Help Yourself by Helping Another – By Christine Callahan-Oke

“Be kind whenever possible. It is always possible.” ~ Dalai Lama

I love that quote. I agree with it wholeheartedly – at least in theory – but to be honest I sometimes rush around too much to notice when a bit of extra kindness is needed.

Thankfully I woke up to this fact not too long ago.

In August my husband and I went to eastern Canada to celebrate our 20th anniversary. It was amazing to spend quality time together and actually have complete conversations.  (We have two young boys at home, so an uninterrupted conversation – or even an uninterrupted sentence – can be pretty rare).

The flight home was not quite as enjoyable, though. There was nasty turbulence for close to an hour, and I was feeling really green by the end of the trip.  So we were grateful to land and get our luggage, and couldn’t wait to see our boys the following morning.

It was around 10pm, and we stopped to check on something before leaving the airport.  I was tired and still felt nauseous, so was glad to sit for a minute.

Then we were given a gift.  The chance to help someone.

While we were sitting there I noticed an airport worker pushing an elderly woman in a wheelchair to an area near us.  The woman was apologizing to the man, and seemed a bit confused.  The man appeared to be barely tolerating her, getting visibly annoyed.

She said, “I’m sorry.  I don’t remember where I’m supposed to be going.”

“Ma’am, please look in your belongings again for an address.  I have to go in a minute and help with another plane.”

The two continued their discussion for a minute and the situation escalated.  The man became increasingly condescending.

Now normally we would have walked by upon hearing a partial conversation between two strangers in an airport, but in this case something stopped me and signaled that we needed to help.

I forgot my churning stomach, looked at my husband and we stepped into the situation.  We asked if we could help, and assured the man we’d assist the woman.  He was relieved and left.

It turned out that the woman, Thelma, was in her late eighties and had traveled to Toronto for her sister’s funeral which was in a city an hour from the airport.  She knew her niece’s phone number but hadn’t been able to reach her.  Her niece had told her she’d be picked up by a relative.  It was getting late and Thelma had already been waiting an hour.

Given the fact that Thelma had just lost her last sibling and was all alone in a strange airport at night, she was remarkably calm.  She was amazing.  We wanted to help, but wondered what we could do aside from staying there with her.  We tried calling her niece, but no luck.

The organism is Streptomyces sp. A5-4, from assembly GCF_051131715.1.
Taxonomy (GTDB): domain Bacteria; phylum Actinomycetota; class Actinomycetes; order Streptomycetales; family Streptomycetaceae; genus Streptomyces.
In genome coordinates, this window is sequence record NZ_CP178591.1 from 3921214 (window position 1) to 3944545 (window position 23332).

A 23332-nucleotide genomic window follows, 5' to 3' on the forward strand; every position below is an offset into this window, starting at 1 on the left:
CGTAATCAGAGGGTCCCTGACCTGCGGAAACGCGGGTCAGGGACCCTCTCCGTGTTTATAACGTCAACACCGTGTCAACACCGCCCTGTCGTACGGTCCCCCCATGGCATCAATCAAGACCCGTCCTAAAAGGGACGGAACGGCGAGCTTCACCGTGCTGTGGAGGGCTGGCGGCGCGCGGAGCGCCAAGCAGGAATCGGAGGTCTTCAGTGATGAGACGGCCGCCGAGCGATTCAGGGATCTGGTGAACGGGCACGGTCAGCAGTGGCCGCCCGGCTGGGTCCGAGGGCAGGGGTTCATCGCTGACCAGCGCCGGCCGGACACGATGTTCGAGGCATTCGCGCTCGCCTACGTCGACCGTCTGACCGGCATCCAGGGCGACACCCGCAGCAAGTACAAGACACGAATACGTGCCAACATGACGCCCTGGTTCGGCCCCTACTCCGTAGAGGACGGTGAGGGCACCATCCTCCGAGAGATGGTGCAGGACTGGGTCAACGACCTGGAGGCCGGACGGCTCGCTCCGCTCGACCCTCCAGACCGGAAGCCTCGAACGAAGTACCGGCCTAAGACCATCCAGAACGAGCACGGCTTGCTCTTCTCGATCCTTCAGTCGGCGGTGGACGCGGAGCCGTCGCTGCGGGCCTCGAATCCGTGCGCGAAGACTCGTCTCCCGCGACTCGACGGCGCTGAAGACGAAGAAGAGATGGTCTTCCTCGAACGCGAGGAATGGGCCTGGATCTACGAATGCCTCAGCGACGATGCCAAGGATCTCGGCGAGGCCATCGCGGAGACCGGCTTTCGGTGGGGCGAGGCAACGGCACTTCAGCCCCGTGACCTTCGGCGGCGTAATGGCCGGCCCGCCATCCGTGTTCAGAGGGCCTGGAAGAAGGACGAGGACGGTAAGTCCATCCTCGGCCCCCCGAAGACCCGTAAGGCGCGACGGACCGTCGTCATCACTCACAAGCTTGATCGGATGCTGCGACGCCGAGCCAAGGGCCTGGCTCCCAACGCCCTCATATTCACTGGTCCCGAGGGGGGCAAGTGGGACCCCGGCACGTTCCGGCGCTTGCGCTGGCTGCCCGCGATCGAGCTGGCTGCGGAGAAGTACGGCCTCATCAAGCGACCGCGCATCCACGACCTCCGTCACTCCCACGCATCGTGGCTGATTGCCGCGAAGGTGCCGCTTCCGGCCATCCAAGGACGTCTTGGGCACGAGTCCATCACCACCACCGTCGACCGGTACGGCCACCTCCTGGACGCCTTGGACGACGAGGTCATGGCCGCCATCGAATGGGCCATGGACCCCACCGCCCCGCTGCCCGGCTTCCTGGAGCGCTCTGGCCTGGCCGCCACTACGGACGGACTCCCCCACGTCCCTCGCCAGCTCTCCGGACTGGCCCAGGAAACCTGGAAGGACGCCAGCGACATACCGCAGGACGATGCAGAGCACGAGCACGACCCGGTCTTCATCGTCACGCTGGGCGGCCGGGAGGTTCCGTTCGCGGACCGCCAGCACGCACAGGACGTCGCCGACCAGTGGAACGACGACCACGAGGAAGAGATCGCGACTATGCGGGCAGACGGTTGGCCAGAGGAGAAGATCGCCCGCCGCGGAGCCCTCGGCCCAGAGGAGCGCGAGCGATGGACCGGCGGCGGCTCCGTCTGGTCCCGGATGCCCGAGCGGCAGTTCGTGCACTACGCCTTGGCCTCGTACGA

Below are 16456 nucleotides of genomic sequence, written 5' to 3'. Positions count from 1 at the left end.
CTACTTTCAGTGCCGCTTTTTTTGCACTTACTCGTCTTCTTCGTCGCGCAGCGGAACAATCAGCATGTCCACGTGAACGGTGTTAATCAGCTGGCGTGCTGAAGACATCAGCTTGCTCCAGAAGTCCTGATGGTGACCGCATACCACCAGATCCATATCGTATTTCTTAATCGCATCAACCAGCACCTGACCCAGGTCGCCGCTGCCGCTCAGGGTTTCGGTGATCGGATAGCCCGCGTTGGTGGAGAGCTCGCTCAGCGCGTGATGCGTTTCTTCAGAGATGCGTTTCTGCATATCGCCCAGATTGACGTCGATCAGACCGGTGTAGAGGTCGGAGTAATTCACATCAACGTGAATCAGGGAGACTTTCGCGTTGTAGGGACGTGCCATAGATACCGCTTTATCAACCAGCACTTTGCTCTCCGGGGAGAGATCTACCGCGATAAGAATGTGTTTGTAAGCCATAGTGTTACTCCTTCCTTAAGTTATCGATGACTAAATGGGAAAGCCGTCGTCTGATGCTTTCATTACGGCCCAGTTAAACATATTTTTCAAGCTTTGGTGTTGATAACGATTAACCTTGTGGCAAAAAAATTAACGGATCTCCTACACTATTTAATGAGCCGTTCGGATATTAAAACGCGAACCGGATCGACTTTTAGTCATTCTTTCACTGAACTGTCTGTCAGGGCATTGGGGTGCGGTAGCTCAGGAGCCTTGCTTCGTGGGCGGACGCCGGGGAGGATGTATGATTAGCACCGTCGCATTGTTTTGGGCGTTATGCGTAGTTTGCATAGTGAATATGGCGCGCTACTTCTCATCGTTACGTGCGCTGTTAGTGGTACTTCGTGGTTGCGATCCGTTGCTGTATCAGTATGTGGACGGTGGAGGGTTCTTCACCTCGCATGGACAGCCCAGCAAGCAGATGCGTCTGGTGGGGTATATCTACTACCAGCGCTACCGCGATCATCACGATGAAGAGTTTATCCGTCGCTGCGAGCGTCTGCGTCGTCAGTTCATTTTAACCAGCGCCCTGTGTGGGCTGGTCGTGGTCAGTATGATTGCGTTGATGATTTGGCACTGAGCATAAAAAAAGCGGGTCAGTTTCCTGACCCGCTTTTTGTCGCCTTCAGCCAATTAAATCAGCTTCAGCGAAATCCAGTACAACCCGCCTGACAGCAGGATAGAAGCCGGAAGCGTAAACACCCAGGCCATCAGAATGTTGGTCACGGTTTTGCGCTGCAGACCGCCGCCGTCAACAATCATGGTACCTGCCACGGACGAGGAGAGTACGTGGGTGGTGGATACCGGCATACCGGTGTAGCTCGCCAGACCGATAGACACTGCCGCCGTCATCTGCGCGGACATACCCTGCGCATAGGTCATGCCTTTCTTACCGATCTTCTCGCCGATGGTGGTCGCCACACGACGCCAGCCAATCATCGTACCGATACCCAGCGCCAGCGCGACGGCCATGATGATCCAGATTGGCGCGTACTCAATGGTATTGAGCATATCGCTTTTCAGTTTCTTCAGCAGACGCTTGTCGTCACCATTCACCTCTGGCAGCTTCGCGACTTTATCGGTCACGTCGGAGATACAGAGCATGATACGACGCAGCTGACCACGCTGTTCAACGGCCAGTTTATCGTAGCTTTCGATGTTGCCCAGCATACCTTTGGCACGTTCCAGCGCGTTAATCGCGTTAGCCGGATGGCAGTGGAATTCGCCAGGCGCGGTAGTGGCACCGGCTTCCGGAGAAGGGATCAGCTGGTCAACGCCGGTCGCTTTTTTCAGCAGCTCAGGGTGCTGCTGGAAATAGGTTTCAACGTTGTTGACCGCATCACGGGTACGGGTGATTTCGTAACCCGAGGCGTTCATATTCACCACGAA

It turned out that there was a visitation that evening at the funeral home.  Thelma didn’t know the name of the funeral home, so we did a search for her sister’s memorial online and found it! I was so grateful for technology in that moment.

So I called the funeral home and was able to connect with Thelma’s niece.  It turns out that someone was at the airport waiting for her, but hadn’t found her yet.  So I explained where we were located.  Thelma’s niece got in touch with the man who had come to pick her up, and we waited on the line until he reached our location.

Thelma hugged us and thanked us several times before we were on our way.

I can’t tell you how grateful I was to be at the airport that evening.  By simply stopping and spending a small amount of time with Thelma, we were able to give her a bit of reassurance and comfort at a difficult time in her life.  And in helping her, we felt amazing.

That experience was a reminder to me that we need to slow down, get out of our own heads and situations every now and then, and see how we can help those around us.  We never know just how much a small act of kindness may mean to someone.  And in turn, how much it means to us.

Here’s a great video clip from Live Vest Inside called Kindness Boomerang.  It’s a wonderful illustration of the ripple effect of small acts of kindness.  Enjoy!

Have you ever been caught off guard with the opportunity to help someone?  And how did you feel afterwards?